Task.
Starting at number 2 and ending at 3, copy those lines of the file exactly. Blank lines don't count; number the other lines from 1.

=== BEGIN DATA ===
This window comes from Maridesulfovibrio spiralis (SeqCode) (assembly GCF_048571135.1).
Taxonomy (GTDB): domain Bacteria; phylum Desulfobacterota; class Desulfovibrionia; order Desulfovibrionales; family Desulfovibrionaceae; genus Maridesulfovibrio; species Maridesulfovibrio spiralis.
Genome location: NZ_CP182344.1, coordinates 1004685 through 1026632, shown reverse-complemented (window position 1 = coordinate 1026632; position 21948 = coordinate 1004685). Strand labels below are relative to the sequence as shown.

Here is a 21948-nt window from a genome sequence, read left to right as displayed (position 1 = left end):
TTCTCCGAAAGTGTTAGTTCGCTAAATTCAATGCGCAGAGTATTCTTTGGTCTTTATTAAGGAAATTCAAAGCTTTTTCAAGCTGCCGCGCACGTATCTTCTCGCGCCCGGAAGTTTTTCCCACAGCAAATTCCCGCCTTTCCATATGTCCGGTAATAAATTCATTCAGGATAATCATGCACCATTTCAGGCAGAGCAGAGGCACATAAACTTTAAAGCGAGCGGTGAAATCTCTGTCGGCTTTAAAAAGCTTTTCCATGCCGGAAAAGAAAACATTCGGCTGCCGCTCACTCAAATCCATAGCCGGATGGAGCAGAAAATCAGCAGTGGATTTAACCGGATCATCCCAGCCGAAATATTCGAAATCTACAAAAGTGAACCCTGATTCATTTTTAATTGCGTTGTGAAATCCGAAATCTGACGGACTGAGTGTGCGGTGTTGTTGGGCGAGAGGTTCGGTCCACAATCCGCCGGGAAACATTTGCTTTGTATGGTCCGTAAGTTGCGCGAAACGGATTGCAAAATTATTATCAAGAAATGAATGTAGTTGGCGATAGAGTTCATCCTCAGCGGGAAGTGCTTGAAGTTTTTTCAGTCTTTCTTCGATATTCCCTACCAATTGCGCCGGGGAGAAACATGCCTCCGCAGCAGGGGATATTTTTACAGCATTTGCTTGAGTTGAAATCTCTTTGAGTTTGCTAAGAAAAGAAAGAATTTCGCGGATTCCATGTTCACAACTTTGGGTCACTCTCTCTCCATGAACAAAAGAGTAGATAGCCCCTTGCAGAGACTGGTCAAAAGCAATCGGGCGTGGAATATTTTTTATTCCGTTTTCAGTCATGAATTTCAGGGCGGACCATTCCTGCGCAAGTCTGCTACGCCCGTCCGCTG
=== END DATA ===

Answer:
Taxonomy (GTDB): domain Bacteria; phylum Desulfobacterota; class Desulfovibrionia; order Desulfovibrionales; family Desulfovibrionaceae; genus Maridesulfovibrio; species Maridesulfovibrio spiralis.
Genome location: NZ_CP182344.1, coordinates 1004685 through 1026632, shown reverse-complemented (window position 1 = coordinate 1026632; position 21948 = coordinate 1004685). Strand labels below are relative to the sequence as shown.